The kind that you purchase because you read the reviews, but it didn't quite work on you, even after a couple of uses.... but you spent that money already and didn't want to toss it, so you figured you'd give it another try in 6 months (when the weather changes), but you never got around to it...

You know what I mean because you probably have a basket right now tucked under your closet or bathroom sink waiting to be looked at again.  I know I do.  lol.

These are the beginning stages of becoming a true hoarder.  These were the symptoms I found myself developing after giving birth to Giovanni, and this is what I wanted to avoid.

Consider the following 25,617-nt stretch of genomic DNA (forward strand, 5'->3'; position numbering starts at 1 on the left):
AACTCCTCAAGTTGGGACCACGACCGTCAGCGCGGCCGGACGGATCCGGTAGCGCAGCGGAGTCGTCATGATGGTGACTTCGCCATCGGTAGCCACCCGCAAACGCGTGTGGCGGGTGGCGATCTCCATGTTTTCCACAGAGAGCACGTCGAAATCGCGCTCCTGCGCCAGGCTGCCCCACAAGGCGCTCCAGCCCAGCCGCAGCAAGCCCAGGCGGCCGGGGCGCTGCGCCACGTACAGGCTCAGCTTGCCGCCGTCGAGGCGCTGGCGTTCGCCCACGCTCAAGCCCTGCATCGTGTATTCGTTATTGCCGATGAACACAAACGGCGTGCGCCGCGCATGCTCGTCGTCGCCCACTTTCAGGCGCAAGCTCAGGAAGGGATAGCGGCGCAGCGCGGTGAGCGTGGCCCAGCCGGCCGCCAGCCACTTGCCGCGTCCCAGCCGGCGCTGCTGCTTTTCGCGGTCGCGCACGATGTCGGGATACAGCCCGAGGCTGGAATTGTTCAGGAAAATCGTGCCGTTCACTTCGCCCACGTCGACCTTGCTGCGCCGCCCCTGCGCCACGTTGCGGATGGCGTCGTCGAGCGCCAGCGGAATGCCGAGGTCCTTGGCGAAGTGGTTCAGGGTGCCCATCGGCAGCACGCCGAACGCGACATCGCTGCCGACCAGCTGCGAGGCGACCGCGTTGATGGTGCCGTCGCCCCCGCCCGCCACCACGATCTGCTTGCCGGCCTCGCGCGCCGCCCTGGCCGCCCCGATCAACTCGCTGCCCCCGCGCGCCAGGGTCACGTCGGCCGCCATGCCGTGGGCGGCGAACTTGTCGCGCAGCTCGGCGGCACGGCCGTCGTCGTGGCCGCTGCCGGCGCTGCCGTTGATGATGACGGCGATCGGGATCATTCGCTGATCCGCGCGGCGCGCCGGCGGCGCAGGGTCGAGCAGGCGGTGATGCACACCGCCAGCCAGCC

I unloaded tons of stuff from my home and in 2014 I continued with the #hoardfreein2014 movement because I felt I still had too many things.



And as I sat here looking for organizational tips by watching some room tour videos for the past 2 days, after having moved into a new place 3 weeks ago, I came across many thought provoking clips that have left me sad, bewildered, humbled, ashamed, worried and feeling the need to share my story.  I also came across some haul videos; and what used to prompt me out of my PJs to head to the stores to shop, now gives me immediate anxiety.

The feeling of being overwhelmed and surrounded by endless craft supplies... now makes me want to downsize even more... i feel sick to my stomach over how much money we waste everyday on things we'll never end up using.